ARLINGTON, Va.The deafening roar of supersonic aircraft can cause hearing damage to Sailors and Marines on flight decks, so the Office of Naval Research (ONR) is funding a new project to help reduce jet noise, officials announced April 12.
"The noise problem falls into two categories: noise exposure on the flight deck and noise impact on the communities surrounding air bases," said Dr. Brenda Henderson, deputy manager for the Jet Noise Reduction project, part of ONR's Noise-Induced Hearing Loss (NIHL) program. "We're funding the development of tools that we'll need to help control jet noise in tactical aircraft."
With support from ONR's Basic Research Challenge programwhich funds basic research in new areas not already covered by other programs the Jet Noise Reduction project is a long-term effort. Jointly funded with NASA, ONR is awarding grants and contracts to eight teamssix academic institutions and two commercial companiesto develop noise-reduction technologies, as well as measurement and prediction tools and noise source models to dampen the noisy jet plumes that emanate from naval aircraft.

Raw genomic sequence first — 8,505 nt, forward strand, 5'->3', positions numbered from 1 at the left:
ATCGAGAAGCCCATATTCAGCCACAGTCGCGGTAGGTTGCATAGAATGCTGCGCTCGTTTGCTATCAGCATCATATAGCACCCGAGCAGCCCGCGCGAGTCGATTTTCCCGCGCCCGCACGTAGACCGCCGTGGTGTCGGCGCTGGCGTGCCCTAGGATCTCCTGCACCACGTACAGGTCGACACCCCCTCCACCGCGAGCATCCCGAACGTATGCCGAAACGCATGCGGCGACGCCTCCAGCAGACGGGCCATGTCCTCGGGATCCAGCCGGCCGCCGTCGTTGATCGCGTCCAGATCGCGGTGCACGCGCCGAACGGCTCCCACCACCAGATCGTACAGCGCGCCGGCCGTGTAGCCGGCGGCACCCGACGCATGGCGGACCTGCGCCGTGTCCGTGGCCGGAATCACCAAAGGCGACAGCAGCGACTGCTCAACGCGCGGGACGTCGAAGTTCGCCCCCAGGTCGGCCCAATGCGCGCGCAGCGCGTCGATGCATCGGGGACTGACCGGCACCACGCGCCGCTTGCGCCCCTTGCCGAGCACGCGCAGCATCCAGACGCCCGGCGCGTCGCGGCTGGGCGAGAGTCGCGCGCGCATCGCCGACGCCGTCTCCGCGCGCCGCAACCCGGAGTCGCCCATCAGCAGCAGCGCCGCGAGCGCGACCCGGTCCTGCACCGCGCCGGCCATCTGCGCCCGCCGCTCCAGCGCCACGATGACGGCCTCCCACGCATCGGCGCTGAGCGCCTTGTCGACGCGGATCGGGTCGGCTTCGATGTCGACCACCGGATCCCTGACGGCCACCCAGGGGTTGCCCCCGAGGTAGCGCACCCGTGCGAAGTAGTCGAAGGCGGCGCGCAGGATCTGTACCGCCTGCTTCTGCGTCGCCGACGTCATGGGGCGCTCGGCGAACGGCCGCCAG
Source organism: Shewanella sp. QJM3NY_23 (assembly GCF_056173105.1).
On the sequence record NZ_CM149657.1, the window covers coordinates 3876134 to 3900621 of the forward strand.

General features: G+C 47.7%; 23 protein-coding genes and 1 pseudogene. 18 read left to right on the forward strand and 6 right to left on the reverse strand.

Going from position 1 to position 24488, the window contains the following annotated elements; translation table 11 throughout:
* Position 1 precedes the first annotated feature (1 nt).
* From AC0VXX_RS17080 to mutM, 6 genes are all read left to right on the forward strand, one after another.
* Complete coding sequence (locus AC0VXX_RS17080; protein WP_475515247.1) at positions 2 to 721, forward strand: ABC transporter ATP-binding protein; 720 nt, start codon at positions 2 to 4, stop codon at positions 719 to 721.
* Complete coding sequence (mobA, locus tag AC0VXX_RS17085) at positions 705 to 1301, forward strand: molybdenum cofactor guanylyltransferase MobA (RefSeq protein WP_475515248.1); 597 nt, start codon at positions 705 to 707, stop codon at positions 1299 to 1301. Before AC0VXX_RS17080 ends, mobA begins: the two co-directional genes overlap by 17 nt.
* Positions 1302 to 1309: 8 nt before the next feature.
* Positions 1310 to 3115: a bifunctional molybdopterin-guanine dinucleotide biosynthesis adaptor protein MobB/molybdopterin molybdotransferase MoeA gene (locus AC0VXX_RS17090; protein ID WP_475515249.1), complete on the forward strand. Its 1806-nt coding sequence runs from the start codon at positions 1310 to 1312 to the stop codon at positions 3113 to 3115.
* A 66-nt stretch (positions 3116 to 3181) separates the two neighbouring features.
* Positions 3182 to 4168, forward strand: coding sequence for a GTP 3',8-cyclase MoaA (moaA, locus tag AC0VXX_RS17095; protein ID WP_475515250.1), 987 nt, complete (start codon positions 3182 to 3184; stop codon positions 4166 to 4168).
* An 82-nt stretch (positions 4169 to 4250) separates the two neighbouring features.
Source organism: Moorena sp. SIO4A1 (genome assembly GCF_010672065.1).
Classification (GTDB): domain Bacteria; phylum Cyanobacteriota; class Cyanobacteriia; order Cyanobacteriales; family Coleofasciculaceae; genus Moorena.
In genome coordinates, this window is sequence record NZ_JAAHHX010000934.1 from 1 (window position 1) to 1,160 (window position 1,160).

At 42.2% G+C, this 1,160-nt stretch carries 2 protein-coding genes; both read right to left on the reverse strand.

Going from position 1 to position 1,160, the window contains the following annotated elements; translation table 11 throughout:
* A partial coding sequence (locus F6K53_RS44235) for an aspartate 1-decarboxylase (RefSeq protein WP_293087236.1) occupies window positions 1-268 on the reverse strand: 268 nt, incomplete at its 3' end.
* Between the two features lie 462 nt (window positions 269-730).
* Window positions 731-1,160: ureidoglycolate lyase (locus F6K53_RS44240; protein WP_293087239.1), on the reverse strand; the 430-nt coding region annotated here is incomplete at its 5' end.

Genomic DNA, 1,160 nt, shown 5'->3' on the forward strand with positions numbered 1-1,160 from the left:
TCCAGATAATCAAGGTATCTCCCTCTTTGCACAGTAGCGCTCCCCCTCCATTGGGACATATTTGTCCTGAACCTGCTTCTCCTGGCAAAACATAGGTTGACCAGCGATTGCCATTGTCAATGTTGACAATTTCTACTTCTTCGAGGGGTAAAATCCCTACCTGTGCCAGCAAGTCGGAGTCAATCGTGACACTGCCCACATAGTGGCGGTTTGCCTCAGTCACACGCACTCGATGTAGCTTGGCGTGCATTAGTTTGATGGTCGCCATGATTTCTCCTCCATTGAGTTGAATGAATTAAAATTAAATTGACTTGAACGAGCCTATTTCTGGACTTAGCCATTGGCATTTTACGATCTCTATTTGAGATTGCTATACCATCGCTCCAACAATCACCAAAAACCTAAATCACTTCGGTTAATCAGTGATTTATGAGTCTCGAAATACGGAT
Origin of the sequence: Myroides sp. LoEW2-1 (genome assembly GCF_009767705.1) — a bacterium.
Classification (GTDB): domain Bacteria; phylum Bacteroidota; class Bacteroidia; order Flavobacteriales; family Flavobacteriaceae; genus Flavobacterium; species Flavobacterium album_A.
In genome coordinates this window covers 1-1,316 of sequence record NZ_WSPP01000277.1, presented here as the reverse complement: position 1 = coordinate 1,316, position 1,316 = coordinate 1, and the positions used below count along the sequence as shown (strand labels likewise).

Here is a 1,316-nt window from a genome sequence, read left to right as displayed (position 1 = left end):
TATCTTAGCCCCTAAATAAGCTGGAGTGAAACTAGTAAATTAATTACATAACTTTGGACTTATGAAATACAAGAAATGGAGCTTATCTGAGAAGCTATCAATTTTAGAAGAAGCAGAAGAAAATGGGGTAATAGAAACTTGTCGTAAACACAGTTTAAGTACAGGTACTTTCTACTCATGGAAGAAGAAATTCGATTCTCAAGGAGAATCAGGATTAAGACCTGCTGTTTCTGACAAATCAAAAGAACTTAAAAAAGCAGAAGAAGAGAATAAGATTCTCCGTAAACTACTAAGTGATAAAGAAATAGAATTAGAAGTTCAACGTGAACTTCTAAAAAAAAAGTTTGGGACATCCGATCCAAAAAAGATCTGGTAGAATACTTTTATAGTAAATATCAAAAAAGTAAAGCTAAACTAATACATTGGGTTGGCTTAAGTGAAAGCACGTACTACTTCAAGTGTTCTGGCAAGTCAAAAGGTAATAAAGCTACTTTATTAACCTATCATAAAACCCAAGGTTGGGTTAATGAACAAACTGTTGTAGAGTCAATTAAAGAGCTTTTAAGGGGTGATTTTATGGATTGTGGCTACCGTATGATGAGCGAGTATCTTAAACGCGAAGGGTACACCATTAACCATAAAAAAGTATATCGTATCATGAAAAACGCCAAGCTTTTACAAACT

Awards totaling more than $4 million were given to teams at Brigham Young University, California Institute of Technology, Cascade Technologies, Innovative Technology Applications Co., University of Illinois, University of Mississippi, Pennsylvania State University and Virginia Tech.
The intensity of sound perceived by humans is measured in decibels. For example, a person whispering is 20 decibels and a lawn mower is 90 decibels. Factories are required to institute a hearing protection program once noise levels reach 85 decibels. Shipboard aviation surpasses those limits. Jet noise from tactical aircraft can reach 150 decibels on the flight line, where Sailors and Marines prepare fighters and other aircraft for launching.
The research and tools produced by the eight teams in this project will help to create new approache
|Contact: Peter Vietti|
Office of Naval Research